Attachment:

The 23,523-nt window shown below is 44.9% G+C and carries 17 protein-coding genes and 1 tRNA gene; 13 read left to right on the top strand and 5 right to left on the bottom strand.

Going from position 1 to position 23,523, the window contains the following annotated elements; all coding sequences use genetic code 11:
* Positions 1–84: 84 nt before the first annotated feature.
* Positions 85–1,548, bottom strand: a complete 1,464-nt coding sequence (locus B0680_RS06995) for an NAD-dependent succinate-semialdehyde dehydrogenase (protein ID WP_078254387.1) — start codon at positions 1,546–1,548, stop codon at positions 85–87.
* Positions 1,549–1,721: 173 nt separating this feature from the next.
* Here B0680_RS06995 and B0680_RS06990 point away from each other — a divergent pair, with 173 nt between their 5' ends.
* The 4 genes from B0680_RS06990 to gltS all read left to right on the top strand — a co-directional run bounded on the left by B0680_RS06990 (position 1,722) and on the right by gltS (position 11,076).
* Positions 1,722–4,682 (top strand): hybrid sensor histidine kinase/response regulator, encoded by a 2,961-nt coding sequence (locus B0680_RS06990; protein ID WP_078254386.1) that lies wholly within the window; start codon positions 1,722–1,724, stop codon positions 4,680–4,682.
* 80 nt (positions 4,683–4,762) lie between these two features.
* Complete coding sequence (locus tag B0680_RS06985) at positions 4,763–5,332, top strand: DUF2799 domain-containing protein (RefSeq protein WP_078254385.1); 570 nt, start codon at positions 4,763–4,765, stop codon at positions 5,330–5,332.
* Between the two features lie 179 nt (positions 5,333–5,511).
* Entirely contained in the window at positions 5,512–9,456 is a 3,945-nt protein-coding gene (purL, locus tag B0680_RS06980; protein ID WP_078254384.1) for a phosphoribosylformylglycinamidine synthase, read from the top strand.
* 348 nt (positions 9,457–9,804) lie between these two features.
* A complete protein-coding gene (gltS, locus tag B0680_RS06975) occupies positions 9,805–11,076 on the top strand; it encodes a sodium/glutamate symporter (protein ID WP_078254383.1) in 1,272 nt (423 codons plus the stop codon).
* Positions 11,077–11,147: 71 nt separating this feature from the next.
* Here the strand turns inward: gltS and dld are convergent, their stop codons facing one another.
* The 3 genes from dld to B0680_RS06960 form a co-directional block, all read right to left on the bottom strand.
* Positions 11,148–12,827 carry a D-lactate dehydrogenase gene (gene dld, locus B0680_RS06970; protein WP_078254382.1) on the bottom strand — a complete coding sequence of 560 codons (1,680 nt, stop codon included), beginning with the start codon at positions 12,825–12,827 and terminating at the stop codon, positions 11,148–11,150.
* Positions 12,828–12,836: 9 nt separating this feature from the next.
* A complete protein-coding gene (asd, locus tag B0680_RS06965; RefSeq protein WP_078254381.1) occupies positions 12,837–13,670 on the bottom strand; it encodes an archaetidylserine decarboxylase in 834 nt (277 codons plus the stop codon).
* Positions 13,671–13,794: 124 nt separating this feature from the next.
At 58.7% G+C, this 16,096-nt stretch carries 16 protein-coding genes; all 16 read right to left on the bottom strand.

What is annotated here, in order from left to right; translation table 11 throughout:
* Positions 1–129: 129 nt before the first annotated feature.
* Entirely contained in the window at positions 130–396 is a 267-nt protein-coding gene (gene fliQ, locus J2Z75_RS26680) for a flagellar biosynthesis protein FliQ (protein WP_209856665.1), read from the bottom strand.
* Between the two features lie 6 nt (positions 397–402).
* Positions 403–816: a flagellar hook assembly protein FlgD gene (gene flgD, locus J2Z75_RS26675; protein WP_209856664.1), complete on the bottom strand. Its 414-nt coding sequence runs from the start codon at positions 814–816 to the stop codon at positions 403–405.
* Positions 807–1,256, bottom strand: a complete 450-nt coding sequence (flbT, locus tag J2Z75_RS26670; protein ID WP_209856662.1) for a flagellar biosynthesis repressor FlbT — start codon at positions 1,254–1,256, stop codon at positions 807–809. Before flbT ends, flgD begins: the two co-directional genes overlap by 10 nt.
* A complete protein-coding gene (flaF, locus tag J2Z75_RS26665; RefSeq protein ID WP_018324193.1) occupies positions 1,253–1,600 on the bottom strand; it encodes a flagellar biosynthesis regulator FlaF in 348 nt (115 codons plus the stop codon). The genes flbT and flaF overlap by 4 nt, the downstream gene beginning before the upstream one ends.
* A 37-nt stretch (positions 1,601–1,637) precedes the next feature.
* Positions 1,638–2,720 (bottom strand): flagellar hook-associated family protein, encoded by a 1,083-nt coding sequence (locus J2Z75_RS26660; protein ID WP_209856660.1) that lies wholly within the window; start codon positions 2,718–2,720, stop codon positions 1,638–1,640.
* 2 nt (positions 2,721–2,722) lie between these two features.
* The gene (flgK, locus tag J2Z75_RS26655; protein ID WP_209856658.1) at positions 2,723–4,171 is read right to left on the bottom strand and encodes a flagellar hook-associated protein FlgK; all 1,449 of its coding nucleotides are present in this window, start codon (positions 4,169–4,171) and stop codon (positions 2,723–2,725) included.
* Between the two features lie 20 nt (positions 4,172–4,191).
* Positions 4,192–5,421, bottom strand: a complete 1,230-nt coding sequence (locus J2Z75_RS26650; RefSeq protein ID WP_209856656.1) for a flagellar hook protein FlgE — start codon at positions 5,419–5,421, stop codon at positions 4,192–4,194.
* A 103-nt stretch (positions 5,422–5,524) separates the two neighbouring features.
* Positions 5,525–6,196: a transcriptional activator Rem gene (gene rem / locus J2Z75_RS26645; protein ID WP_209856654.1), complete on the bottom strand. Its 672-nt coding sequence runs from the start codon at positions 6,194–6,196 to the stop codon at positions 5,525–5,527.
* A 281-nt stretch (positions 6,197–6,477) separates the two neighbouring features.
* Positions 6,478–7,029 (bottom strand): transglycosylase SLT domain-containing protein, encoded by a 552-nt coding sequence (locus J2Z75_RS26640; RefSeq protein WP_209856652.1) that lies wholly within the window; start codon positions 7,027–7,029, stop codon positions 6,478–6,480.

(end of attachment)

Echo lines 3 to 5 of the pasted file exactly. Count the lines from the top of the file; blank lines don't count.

* Positions 1–84: 84 nt before the first annotated feature.
* Positions 85–1,548, bottom strand: a complete 1,464-nt coding sequence (locus B0680_RS06995) for an NAD-dependent succinate-semialdehyde dehydrogenase (protein ID WP_078254387.1) — start codon at positions 1,546–1,548, stop codon at positions 85–87.
* Positions 1,549–1,721: 173 nt separating this feature from the next.